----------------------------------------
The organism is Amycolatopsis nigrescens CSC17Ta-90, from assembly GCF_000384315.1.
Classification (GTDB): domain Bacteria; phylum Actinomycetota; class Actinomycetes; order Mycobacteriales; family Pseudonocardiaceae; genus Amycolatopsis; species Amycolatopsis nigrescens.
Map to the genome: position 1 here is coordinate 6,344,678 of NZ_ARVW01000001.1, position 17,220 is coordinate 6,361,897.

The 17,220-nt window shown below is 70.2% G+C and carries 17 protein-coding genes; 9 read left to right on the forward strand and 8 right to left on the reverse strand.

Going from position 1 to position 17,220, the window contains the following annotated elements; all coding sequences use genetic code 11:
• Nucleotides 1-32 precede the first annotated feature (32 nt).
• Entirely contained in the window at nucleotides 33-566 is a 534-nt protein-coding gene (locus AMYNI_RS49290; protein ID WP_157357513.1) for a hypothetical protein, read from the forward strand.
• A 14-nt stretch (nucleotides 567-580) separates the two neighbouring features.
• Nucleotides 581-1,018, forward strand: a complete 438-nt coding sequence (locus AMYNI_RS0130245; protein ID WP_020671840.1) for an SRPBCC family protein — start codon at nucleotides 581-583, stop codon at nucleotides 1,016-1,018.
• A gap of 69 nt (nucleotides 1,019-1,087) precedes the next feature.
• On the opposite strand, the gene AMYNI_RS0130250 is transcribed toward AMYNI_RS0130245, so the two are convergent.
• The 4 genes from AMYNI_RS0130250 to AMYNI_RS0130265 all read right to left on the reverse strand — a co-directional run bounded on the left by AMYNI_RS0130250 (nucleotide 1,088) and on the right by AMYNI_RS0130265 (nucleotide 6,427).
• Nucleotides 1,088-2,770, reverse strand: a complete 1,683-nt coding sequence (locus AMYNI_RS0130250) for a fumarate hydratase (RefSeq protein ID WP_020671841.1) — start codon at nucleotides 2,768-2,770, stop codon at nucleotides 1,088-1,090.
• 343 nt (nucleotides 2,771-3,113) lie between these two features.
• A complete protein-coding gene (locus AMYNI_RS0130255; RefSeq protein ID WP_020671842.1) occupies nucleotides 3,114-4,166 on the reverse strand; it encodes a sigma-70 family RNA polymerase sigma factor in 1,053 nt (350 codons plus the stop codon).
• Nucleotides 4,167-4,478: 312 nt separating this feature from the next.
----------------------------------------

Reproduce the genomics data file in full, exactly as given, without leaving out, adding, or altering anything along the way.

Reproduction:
The organism is Amycolatopsis nigrescens CSC17Ta-90, from assembly GCF_000384315.1.
Classification (GTDB): domain Bacteria; phylum Actinomycetota; class Actinomycetes; order Mycobacteriales; family Pseudonocardiaceae; genus Amycolatopsis; species Amycolatopsis nigrescens.
Map to the genome: position 1 here is coordinate 6,344,678 of NZ_ARVW01000001.1, position 17,220 is coordinate 6,361,897.

The 17,220-nt window shown below is 70.2% G+C and carries 17 protein-coding genes; 9 read left to right on the forward strand and 8 right to left on the reverse strand.

Going from position 1 to position 17,220, the window contains the following annotated elements; all coding sequences use genetic code 11:
• Nucleotides 1-32 precede the first annotated feature (32 nt).
• Entirely contained in the window at nucleotides 33-566 is a 534-nt protein-coding gene (locus AMYNI_RS49290; protein ID WP_157357513.1) for a hypothetical protein, read from the forward strand.
• A 14-nt stretch (nucleotides 567-580) separates the two neighbouring features.
• Nucleotides 581-1,018, forward strand: a complete 438-nt coding sequence (locus AMYNI_RS0130245; protein ID WP_020671840.1) for an SRPBCC family protein — start codon at nucleotides 581-583, stop codon at nucleotides 1,016-1,018.
• A gap of 69 nt (nucleotides 1,019-1,087) precedes the next feature.
• On the opposite strand, the gene AMYNI_RS0130250 is transcribed toward AMYNI_RS0130245, so the two are convergent.
• The 4 genes from AMYNI_RS0130250 to AMYNI_RS0130265 all read right to left on the reverse strand — a co-directional run bounded on the left by AMYNI_RS0130250 (nucleotide 1,088) and on the right by AMYNI_RS0130265 (nucleotide 6,427).
• Nucleotides 1,088-2,770, reverse strand: a complete 1,683-nt coding sequence (locus AMYNI_RS0130250) for a fumarate hydratase (RefSeq protein ID WP_020671841.1) — start codon at nucleotides 2,768-2,770, stop codon at nucleotides 1,088-1,090.
• 343 nt (nucleotides 2,771-3,113) lie between these two features.
• A complete protein-coding gene (locus AMYNI_RS0130255; RefSeq protein ID WP_020671842.1) occupies nucleotides 3,114-4,166 on the reverse strand; it encodes a sigma-70 family RNA polymerase sigma factor in 1,053 nt (350 codons plus the stop codon).
• Nucleotides 4,167-4,478: 312 nt separating this feature from the next.